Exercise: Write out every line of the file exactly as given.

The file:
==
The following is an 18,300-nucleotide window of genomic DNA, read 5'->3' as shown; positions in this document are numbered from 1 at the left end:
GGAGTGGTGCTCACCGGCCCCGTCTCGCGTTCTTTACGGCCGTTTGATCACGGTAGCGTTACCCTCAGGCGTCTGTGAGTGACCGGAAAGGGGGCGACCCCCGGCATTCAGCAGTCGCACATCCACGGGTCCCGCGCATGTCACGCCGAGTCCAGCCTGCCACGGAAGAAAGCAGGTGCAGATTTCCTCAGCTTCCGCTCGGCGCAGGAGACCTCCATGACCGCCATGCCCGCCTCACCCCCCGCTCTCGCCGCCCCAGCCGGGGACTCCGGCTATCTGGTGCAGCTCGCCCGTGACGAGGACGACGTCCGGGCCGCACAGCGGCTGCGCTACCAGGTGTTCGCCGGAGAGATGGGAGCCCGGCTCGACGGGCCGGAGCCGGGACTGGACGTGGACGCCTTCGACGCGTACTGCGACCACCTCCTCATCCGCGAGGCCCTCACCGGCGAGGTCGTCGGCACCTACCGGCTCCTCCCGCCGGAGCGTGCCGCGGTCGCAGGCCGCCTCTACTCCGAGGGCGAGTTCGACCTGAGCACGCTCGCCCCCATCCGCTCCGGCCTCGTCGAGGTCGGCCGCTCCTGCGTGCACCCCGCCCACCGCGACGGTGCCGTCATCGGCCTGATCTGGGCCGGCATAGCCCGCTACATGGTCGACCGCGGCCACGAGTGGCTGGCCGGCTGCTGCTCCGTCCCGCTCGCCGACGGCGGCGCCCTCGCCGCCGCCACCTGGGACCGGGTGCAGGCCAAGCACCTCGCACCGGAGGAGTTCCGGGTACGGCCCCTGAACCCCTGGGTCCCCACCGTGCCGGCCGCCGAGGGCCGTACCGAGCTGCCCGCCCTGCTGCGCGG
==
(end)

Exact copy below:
The following is an 18,300-nucleotide window of genomic DNA, read 5'->3' as shown; positions in this document are numbered from 1 at the left end:
GGAGTGGTGCTCACCGGCCCCGTCTCGCGTTCTTTACGGCCGTTTGATCACGGTAGCGTTACCCTCAGGCGTCTGTGAGTGACCGGAAAGGGGGCGACCCCCGGCATTCAGCAGTCGCACATCCACGGGTCCCGCGCATGTCACGCCGAGTCCAGCCTGCCACGGAAGAAAGCAGGTGCAGATTTCCTCAGCTTCCGCTCGGCGCAGGAGACCTCCATGACCGCCATGCCCGCCTCACCCCCCGCTCTCGCCGCCCCAGCCGGGGACTCCGGCTATCTGGTGCAGCTCGCCCGTGACGAGGACGACGTCCGGGCCGCACAGCGGCTGCGCTACCAGGTGTTCGCCGGAGAGATGGGAGCCCGGCTCGACGGGCCGGAGCCGGGACTGGACGTGGACGCCTTCGACGCGTACTGCGACCACCTCCTCATCCGCGAGGCCCTCACCGGCGAGGTCGTCGGCACCTACCGGCTCCTCCCGCCGGAGCGTGCCGCGGTCGCAGGCCGCCTCTACTCCGAGGGCGAGTTCGACCTGAGCACGCTCGCCCCCATCCGCTCCGGCCTCGTCGAGGTCGGCCGCTCCTGCGTGCACCCCGCCCACCGCGACGGTGCCGTCATCGGCCTGATCTGGGCCGGCATAGCCCGCTACATGGTCGACCGCGGCCACGAGTGGCTGGCCGGCTGCTGCTCCGTCCCGCTCGCCGACGGCGGCGCCCTCGCCGCCGCCACCTGGGACCGGGTGCAGGCCAAGCACCTCGCACCGGAGGAGTTCCGGGTACGGCCCCTGAACCCCTGGGTCCCCACCGTGCCGGCCGCCGAGGGCCGTACCGAGCTGCCCGCCCTGCTGCGCGG